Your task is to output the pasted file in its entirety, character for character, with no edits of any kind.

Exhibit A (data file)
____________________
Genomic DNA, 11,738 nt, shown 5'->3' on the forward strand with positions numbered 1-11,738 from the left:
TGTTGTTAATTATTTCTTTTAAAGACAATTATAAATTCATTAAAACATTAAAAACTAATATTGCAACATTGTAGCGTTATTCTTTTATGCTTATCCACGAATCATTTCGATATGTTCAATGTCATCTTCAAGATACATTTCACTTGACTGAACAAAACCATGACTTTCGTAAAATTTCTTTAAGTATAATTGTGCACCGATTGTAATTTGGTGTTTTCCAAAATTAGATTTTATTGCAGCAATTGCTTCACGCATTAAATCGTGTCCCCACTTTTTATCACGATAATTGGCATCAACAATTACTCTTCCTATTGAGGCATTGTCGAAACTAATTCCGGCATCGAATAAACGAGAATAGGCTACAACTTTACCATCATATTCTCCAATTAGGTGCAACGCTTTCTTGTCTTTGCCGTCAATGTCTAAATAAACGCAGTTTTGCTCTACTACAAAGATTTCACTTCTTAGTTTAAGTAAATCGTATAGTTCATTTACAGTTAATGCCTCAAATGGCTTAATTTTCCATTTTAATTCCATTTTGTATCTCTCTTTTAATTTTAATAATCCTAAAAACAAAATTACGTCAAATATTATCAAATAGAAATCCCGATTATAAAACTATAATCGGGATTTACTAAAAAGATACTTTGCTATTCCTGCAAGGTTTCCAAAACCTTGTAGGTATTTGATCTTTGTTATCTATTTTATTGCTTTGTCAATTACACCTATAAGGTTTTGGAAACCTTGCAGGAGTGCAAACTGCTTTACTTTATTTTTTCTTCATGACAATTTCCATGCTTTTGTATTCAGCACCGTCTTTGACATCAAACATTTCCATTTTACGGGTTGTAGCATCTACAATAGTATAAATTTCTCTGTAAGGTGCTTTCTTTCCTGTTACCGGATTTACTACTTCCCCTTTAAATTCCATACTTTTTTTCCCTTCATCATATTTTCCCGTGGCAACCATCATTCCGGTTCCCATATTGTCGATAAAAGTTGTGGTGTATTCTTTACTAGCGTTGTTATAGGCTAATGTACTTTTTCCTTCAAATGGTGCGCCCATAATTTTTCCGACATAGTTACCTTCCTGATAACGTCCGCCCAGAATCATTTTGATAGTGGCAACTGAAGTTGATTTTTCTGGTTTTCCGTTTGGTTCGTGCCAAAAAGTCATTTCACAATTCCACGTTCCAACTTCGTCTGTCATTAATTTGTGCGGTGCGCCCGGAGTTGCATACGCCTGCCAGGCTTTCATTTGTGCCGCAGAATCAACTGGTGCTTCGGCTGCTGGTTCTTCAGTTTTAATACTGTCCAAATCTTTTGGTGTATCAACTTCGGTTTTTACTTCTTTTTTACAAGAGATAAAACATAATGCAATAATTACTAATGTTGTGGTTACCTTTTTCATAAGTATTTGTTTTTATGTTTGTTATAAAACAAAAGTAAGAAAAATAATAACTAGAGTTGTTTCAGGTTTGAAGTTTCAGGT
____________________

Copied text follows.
Genomic DNA, 11,738 nt, shown 5'->3' on the forward strand with positions numbered 1-11,738 from the left:
TGTTGTTAATTATTTCTTTTAAAGACAATTATAAATTCATTAAAACATTAAAAACTAATATTGCAACATTGTAGCGTTATTCTTTTATGCTTATCCACGAATCATTTCGATATGTTCAATGTCATCTTCAAGATACATTTCACTTGACTGAACAAAACCATGACTTTCGTAAAATTTCTTTAAGTATAATTGTGCACCGATTGTAATTTGGTGTTTTCCAAAATTAGATTTTATTGCAGCAATTGCTTCACGCATTAAATCGTGTCCCCACTTTTTATCACGATAATTGGCATCAACAATTACTCTTCCTATTGAGGCATTGTCGAAACTAATTCCGGCATCGAATAAACGAGAATAGGCTACAACTTTACCATCATATTCTCCAATTAGGTGCAACGCTTTCTTGTCTTTGCCGTCAATGTCTAAATAAACGCAGTTTTGCTCTACTACAAAGATTTCACTTCTTAGTTTAAGTAAATCGTATAGTTCATTTACAGTTAATGCCTCAAATGGCTTAATTTTCCATTTTAATTCCATTTTGTATCTCTCTTTTAATTTTAATAATCCTAAAAACAAAATTACGTCAAATATTATCAAATAGAAATCCCGATTATAAAACTATAATCGGGATTTACTAAAAAGATACTTTGCTATTCCTGCAAGGTTTCCAAAACCTTGTAGGTATTTGATCTTTGTTATCTATTTTATTGCTTTGTCAATTACACCTATAAGGTTTTGGAAACCTTGCAGGAGTGCAAACTGCTTTACTTTATTTTTTCTTCATGACAATTTCCATGCTTTTGTATTCAGCACCGTCTTTGACATCAAACATTTCCATTTTACGGGTTGTAGCATCTACAATAGTATAAATTTCTCTGTAAGGTGCTTTCTTTCCTGTTACCGGATTTACTACTTCCCCTTTAAATTCCATACTTTTTTTCCCTTCATCATATTTTCCCGTGGCAACCATCATTCCGGTTCCCATATTGTCGATAAAAGTTGTGGTGTATTCTTTACTAGCGTTGTTATAGGCTAATGTACTTTTTCCTTCAAATGGTGCGCCCATAATTTTTCCGACATAGTTACCTTCCTGATAACGTCCGCCCAGAATCATTTTGATAGTGGCAACTGAAGTTGATTTTTCTGGTTTTCCGTTTGGTTCGTGCCAAAAAGTCATTTCACAATTCCACGTTCCAACTTCGTCTGTCATTAATTTGTGCGGTGCGCCCGGAGTTGCATACGCCTGCCAGGCTTTCATTTGTGCCGCAGAATCAACTGGTGCTTCGGCTGCTGGTTCTTCAGTTTTAATACTGTCCAAATCTTTTGGTGTATCAACTTCGGTTTTTACTTCTTTTTTACAAGAGATAAAACATAATGCAATAATTACTAATGTTGTGGTTACCTTTTTCATAAGTATTTGTTTTTATGTTTGTTATAAAACAAAAGTAAGAAAAATAATAACTAGAGTTGTTTCAGGTTTGAAGTTTCAGGT